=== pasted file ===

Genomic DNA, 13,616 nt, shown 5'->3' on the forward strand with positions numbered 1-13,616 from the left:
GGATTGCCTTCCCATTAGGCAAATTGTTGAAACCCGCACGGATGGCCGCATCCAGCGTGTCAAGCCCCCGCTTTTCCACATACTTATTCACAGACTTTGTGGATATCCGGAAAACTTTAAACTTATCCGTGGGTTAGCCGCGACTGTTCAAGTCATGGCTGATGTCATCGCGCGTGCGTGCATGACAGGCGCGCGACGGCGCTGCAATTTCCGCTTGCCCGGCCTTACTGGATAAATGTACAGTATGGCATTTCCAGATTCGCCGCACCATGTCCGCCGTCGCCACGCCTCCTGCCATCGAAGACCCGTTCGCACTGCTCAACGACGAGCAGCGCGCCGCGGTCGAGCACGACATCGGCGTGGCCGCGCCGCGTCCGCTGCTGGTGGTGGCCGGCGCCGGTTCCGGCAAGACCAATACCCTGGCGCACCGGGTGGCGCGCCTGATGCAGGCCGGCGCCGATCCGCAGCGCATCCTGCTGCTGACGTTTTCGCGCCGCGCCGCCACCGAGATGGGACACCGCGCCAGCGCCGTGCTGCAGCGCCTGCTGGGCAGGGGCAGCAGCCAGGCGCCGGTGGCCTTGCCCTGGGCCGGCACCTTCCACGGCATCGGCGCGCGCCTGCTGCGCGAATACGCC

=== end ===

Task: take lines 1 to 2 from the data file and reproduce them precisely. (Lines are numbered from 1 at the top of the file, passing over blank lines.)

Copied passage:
Genomic DNA, 13,616 nt, shown 5'->3' on the forward strand with positions numbered 1-13,616 from the left:
GGATTGCCTTCCCATTAGGCAAATTGTTGAAACCCGCACGGATGGCCGCATCCAGCGTGTCAAGCCCCCGCTTTTCCACATACTTATTCACAGACTTTGTGGATATCCGGAAAACTTTAAACTTATCCGTGGGTTAGCCGCGACTGTTCAAGTCATGGCTGATGTCATCGCGCGTGCGTGCATGACAGGCGCGCGACGGCGCTGCAATTTCCGCTTGCCCGGCCTTACTGGATAAATGTACAGTATGGCATTTCCAGATTCGCCGCACCATGTCCGCCGTCGCCACGCCTCCTGCCATCGAAGACCCGTTCGCACTGCTCAACGACGAGCAGCGCGCCGCGGTCGAGCACGACATCGGCGTGGCCGCGCCGCGTCCGCTGCTGGTGGTGGCCGGCGCCGGTTCCGGCAAGACCAATACCCTGGCGCACCGGGTGGCGCGCCTGATGCAGGCCGGCGCCGATCCGCAGCGCATCCTGCTGCTGACGTTTTCGCGCCGCGCCGCCACCGAGATGGGACACCGCGCCAGCGCCGTGCTGCAGCGCCTGCTGGGCAGGGGCAGCAGCCAGGCGCCGGTGGCCTTGCCCTGGGCCGGCACCTTCCACGGCATCGGCGCGCGCCTGCTGCGCGAATACGCC